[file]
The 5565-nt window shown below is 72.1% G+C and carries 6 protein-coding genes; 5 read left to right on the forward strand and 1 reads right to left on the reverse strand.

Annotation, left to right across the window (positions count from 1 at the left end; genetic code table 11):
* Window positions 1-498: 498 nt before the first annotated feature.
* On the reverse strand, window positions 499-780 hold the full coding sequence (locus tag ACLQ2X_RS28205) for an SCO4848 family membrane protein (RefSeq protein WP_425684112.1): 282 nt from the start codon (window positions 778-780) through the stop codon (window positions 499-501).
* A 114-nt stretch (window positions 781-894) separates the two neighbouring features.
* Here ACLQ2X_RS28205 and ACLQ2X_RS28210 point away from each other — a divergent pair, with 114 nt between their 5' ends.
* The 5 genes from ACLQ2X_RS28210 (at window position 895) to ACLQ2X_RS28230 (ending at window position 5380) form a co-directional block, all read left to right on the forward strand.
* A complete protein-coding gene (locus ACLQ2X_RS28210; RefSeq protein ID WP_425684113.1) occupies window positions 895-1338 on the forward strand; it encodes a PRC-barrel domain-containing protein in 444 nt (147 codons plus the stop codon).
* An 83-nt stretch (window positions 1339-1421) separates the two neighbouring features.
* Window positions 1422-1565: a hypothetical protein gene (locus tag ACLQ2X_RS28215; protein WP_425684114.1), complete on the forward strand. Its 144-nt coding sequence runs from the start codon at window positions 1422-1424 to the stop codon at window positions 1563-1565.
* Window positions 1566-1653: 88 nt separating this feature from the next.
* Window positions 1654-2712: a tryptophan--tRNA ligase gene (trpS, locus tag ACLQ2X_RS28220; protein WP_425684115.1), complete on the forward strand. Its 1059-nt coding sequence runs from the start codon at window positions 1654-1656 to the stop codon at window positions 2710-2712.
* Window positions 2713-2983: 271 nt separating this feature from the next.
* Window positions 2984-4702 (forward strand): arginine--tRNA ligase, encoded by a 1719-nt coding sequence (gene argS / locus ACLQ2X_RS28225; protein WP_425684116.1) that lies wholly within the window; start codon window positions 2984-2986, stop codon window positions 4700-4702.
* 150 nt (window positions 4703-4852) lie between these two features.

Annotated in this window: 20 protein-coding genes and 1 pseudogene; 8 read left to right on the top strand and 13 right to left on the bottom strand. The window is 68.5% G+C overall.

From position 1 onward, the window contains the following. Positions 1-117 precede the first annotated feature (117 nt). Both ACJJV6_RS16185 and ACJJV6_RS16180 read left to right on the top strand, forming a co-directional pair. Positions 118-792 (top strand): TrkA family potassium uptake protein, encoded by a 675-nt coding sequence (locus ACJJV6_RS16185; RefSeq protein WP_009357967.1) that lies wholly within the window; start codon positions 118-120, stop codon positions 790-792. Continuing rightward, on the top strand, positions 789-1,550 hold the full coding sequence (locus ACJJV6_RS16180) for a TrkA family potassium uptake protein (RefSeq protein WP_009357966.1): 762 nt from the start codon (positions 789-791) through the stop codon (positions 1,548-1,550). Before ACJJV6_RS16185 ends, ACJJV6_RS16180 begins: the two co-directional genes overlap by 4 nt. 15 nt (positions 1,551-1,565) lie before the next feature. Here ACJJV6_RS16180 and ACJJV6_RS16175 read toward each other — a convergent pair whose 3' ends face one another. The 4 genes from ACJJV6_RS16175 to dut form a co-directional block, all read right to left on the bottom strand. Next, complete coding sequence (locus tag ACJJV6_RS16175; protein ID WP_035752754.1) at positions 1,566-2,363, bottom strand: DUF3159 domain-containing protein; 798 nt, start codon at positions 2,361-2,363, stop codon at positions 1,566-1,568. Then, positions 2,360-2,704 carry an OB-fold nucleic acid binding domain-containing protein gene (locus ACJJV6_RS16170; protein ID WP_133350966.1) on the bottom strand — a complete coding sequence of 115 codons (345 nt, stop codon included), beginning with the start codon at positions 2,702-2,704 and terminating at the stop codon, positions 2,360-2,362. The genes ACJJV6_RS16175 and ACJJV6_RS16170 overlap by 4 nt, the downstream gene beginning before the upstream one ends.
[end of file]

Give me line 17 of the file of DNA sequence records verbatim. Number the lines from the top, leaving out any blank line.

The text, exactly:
From position 1 onward, the window contains the following. Positions 1-117 precede the first annotated feature (117 nt). Both ACJJV6_RS16185 and ACJJV6_RS16180 read left to right on the top strand, forming a co-directional pair. Positions 118-792 (top strand): TrkA family potassium uptake protein, encoded by a 675-nt coding sequence (locus ACJJV6_RS16185; RefSeq protein WP_009357967.1) that lies wholly within the window; start codon positions 118-120, stop codon positions 790-792. Continuing rightward, on the top strand, positions 789-1,550 hold the full coding sequence (locus ACJJV6_RS16180) for a TrkA family potassium uptake protein (RefSeq protein WP_009357966.1): 762 nt from the start codon (positions 789-791) through the stop codon (positions 1,548-1,550). Before ACJJV6_RS16185 ends, ACJJV6_RS16180 begins: the two co-directional genes overlap by 4 nt. 15 nt (positions 1,551-1,565) lie before the next feature. Here ACJJV6_RS16180 and ACJJV6_RS16175 read toward each other — a convergent pair whose 3' ends face one another. The 4 genes from ACJJV6_RS16175 to dut form a co-directional block, all read right to left on the bottom strand. Next, complete coding sequence (locus tag ACJJV6_RS16175; protein ID WP_035752754.1) at positions 1,566-2,363, bottom strand: DUF3159 domain-containing protein; 798 nt, start codon at positions 2,361-2,363, stop codon at positions 1,566-1,568. Then, positions 2,360-2,704 carry an OB-fold nucleic acid binding domain-containing protein gene (locus ACJJV6_RS16170; protein ID WP_133350966.1) on the bottom strand — a complete coding sequence of 115 codons (345 nt, stop codon included), beginning with the start codon at positions 2,702-2,704 and terminating at the stop codon, positions 2,360-2,362. The genes ACJJV6_RS16175 and ACJJV6_RS16170 overlap by 4 nt, the downstream gene beginning before the upstream one ends.